Let me preface this by saying that I am an applied statistician teaching myself Bayesian regression. If we can do this without Greek letters that would be great.
Suppose I am modeling a continuous outcome on some predictor. We'll assume a jeffrey's prior for the variance. Now I need a prior for my predictor and the constant. Essentially what I am doing is setting up a distribution that the values for the parameters (the coefficients for the constant and predictor) will be drawn from, correct?
Assuming I want informative priors, my immediate inclination is to go with a normal prior. I set the mean to my "best guess" of what the effect of the predictor ought to be and then set the variance. I like the normal distribution because it is essentially favoring values near my guess while discounting those far from it (i.e. the tails) and discounting them in a symmetrical way. I'm also specifically wondering if I can make use of the standard deviation to characterize my confidence in my guess. An example will illustrate.
I get that larger variances mean less weight assigned to the prior belief. However, I am curious if I can interpret this in terms of standard deviations. For example, if I believe the effect will be 5, I set the mean at 5. Let's say I'm 95% confident that the effect will be between 15 and -5. This would call for a standard deviation of 5 so I'd set the variance at 25. Is this a proper way to describe my confidence in the prior?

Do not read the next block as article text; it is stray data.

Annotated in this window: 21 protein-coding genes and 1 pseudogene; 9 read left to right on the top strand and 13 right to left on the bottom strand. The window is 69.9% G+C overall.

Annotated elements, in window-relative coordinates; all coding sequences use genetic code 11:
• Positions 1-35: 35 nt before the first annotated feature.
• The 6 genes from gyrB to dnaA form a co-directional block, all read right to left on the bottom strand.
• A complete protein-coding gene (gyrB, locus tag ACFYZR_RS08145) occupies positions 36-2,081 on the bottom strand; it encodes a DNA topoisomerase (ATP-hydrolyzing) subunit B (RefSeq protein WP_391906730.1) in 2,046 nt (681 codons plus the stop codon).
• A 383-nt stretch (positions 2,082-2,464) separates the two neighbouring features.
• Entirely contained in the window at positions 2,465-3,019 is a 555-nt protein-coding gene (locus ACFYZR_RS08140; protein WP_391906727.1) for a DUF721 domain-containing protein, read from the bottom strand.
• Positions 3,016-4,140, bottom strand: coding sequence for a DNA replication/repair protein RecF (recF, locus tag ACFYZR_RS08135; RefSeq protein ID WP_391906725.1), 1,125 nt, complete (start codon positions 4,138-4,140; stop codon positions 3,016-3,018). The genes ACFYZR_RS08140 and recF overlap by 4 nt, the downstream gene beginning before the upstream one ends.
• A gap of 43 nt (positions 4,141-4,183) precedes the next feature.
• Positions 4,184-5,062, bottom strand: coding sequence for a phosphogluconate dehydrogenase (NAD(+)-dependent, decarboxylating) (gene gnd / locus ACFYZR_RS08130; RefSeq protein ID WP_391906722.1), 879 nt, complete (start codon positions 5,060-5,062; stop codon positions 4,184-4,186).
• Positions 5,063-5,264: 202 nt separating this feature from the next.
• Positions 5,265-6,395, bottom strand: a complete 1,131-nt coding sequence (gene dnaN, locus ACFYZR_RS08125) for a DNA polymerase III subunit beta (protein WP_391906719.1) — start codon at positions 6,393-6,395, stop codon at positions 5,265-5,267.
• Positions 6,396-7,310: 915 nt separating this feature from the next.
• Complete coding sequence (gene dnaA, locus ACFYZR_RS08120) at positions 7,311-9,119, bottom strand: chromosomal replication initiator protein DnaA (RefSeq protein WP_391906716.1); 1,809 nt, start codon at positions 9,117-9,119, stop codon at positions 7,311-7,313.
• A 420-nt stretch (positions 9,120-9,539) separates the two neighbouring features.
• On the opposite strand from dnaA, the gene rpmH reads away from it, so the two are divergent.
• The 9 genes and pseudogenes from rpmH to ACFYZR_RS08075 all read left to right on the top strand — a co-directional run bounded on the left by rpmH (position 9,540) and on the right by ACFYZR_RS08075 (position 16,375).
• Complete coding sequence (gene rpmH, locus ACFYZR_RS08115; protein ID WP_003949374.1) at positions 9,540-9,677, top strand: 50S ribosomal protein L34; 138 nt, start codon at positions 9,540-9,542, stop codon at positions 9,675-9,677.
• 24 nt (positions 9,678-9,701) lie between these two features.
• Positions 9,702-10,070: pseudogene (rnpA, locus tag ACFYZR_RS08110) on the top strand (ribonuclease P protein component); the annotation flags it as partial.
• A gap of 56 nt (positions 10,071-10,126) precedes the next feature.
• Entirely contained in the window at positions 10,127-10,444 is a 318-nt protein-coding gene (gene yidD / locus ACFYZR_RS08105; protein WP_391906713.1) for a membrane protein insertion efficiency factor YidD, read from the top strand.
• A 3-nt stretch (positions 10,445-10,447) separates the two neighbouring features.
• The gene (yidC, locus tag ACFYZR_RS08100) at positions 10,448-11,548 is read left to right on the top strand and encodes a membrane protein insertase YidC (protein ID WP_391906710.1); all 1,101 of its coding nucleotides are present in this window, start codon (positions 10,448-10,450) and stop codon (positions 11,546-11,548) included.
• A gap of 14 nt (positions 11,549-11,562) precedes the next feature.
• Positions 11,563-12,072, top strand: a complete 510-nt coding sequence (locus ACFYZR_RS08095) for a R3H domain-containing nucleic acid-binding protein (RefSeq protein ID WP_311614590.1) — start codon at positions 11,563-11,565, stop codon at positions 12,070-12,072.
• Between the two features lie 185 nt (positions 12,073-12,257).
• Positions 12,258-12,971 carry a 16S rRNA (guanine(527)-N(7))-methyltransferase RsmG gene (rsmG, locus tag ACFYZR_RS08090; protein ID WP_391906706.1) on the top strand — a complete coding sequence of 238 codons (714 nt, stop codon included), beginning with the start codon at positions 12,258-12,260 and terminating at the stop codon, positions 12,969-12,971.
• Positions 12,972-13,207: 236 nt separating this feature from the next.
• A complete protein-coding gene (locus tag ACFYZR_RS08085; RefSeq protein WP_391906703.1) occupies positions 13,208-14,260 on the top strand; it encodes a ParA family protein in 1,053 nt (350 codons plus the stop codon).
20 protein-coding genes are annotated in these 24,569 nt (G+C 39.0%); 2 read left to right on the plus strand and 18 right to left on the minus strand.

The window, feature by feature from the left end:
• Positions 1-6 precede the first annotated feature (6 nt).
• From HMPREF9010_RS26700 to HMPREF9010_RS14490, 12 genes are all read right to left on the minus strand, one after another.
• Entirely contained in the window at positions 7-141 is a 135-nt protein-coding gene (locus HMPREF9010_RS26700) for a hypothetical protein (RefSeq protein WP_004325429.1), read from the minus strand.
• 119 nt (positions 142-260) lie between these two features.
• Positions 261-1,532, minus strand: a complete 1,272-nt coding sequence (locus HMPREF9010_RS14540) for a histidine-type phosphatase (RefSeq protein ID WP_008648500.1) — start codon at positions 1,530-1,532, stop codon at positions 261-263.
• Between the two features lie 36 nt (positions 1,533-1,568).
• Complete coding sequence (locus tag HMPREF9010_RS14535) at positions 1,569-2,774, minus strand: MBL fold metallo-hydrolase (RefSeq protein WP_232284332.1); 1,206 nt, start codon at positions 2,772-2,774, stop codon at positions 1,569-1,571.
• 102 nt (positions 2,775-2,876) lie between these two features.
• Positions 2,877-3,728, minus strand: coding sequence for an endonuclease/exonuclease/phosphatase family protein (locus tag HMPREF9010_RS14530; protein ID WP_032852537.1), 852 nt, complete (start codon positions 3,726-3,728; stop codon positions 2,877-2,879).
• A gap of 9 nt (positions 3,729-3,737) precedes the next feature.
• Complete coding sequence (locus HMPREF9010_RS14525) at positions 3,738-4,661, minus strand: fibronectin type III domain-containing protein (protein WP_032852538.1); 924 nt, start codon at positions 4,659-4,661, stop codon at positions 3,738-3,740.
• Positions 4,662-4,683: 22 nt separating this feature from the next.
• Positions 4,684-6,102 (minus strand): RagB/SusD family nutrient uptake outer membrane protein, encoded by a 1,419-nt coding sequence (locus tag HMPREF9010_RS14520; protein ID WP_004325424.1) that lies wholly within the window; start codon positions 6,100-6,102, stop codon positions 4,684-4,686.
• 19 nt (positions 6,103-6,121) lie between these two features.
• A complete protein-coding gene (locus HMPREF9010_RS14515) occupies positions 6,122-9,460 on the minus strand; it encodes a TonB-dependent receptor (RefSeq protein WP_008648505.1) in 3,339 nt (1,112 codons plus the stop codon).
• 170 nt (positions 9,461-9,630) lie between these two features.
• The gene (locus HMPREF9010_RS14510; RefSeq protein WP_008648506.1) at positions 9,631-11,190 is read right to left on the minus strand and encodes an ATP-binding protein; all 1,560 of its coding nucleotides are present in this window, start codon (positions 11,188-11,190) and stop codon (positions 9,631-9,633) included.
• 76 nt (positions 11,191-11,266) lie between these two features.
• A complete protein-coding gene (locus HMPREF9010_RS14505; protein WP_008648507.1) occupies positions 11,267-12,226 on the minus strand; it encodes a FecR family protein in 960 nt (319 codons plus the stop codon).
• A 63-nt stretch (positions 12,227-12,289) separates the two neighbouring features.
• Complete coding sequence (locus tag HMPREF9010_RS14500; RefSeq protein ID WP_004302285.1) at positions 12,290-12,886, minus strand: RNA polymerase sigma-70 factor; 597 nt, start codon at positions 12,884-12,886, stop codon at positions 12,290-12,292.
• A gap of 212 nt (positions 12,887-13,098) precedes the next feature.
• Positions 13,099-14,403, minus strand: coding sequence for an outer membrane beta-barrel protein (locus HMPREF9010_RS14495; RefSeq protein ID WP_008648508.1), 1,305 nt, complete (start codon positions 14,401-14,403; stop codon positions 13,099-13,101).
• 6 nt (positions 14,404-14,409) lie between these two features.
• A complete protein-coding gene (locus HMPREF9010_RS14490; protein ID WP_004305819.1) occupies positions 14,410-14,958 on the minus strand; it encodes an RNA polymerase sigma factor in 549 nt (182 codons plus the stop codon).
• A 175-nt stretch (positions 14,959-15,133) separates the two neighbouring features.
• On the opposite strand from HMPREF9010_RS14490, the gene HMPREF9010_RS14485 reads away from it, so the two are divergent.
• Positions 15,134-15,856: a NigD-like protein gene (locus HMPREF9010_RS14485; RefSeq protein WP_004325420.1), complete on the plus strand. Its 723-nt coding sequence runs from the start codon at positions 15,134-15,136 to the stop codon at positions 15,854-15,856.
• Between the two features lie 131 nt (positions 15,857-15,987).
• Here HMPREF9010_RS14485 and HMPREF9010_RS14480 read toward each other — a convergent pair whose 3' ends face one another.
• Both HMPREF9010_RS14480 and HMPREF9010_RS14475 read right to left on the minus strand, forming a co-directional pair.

As another example, if I were absolutely positive that the effect was going to be somewhere between -10 and 20 I would use a uniform prior ranging from -10 - 20, correct? Am I also correct in assuming that all this is true regardless of the actual distribution of the independent variable (i.e. it could be continuous or dichotomous)?